Setting Realistic Goals/Expectations?

The beauty of an adventure is that you can set your own goals and expectations, you don’t have to be a slave to the expectations of others. By its nature an adventure is a challenge, but it only has to be a challenge to you for you to feel that sense of achievement. I can honestly say there have been times in my life where just getting out of the door has been a challenge, but once I overcame my fear and went out the sense of achievement was immense; the way I did this was by keeping the challenge realistic for me. In running this meant initially just doing a route I had walked previously so I knew I could get round, even if I had to stop and walk. Once I got over the challenge of getting out the door in my shorts and t-shirt, I began to set my goals higher, initially by running more frequently, but eventually by increasing the distance. Each time I achieved my new goal, I felt great, my confidence increased and other worries in my life began to matter less, I was doing my thing and I was loving it.

A good way to set realistic goals is to ask yourself three questions:-

What would I like to achieve? – This is about setting your own goal, is it getting to the end? Is it going further than you ever have before? Is it bettering your time on the race you did last year? It really doesn’t matter so long as your goal belongs to you and you are emotionally invested in it – having a sense of what your more actualised self would be on achieving the goal if you like.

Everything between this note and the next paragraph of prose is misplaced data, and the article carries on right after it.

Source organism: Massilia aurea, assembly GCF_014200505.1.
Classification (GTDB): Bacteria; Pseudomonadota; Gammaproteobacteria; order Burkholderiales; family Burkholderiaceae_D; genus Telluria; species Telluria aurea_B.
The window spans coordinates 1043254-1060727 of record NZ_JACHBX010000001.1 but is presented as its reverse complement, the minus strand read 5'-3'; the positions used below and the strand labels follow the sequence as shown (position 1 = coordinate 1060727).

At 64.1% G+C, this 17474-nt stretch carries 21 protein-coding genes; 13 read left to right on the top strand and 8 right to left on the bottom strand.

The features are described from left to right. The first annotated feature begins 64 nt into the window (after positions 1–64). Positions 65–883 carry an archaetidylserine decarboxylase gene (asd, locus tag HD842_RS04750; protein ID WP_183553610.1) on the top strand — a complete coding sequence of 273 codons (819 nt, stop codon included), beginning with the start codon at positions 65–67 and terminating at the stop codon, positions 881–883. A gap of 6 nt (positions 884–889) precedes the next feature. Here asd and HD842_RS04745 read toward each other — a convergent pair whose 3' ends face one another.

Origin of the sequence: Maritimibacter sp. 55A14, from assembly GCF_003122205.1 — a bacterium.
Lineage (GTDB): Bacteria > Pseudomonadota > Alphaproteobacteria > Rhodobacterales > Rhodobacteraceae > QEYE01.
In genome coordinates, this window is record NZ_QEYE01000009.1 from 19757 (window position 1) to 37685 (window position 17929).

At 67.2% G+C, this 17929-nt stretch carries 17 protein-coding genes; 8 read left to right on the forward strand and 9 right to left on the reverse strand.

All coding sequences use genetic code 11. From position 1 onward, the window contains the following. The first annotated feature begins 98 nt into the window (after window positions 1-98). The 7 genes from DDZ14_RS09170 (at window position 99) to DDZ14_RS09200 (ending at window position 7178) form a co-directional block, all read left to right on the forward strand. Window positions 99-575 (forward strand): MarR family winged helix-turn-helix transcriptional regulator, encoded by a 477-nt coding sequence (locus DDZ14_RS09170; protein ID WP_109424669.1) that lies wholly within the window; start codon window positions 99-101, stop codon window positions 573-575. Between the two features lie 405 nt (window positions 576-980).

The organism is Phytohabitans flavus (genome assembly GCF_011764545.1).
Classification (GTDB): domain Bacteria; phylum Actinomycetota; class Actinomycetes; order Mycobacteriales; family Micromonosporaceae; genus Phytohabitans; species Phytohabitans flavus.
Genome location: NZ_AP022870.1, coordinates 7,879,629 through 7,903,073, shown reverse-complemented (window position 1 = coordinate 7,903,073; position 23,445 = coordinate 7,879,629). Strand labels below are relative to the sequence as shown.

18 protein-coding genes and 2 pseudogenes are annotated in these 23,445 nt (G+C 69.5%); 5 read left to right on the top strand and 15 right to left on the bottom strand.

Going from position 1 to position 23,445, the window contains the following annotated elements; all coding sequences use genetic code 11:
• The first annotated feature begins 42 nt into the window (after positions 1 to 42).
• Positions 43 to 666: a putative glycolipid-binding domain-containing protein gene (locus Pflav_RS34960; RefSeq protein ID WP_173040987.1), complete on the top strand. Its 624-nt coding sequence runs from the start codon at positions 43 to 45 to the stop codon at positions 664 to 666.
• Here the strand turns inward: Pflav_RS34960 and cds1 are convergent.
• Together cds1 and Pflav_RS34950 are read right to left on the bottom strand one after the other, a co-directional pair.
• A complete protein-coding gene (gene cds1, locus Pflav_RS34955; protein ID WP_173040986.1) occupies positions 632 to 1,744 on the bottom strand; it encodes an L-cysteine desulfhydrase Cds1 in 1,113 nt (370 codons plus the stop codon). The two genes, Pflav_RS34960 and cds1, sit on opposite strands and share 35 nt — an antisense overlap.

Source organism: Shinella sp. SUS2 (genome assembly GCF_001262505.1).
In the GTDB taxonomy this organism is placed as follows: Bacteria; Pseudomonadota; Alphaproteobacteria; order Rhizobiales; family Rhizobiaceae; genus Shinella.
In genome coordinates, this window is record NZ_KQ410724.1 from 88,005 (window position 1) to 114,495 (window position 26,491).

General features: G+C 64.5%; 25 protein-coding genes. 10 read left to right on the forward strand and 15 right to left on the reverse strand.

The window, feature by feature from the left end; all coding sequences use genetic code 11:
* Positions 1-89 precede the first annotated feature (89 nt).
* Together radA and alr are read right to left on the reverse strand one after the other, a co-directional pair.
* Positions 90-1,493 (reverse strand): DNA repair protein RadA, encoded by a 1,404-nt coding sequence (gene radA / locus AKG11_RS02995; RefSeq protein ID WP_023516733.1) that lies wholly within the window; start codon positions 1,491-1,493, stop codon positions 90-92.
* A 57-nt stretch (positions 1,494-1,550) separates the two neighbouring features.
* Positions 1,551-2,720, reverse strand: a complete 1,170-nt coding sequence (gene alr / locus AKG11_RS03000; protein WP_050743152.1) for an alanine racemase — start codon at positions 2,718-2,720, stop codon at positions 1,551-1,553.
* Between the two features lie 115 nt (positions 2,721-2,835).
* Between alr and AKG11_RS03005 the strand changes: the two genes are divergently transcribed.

What am I likely to achieve? – This is the reality check, based on your past experience, where you are now and the time you have to get to where you want to be. If you’ve done less training an improvement on last year’s time might need to be a longer term goal, if you’ve done more training then an improvement is eminently possible and certainly getting the same time as last year (depending on the event) is likely to happen. Some people really struggle to be positive about themselves and their abilities, whilst other people remain continually optimistic because they become so excited by what they want. If you know that you struggle to be realistic about yourself asking a good friend or your coach if you have one can be helpful. Once you have thought about this you might like to go back and revise ‘what you would like to achieve.’

What might I achieve? – This is the outside best you think you could achieve – it’s not certain but it’s not impossible. Here again, getting others’ opinions can be helpful, sometimes other people can see our potential where we can’t.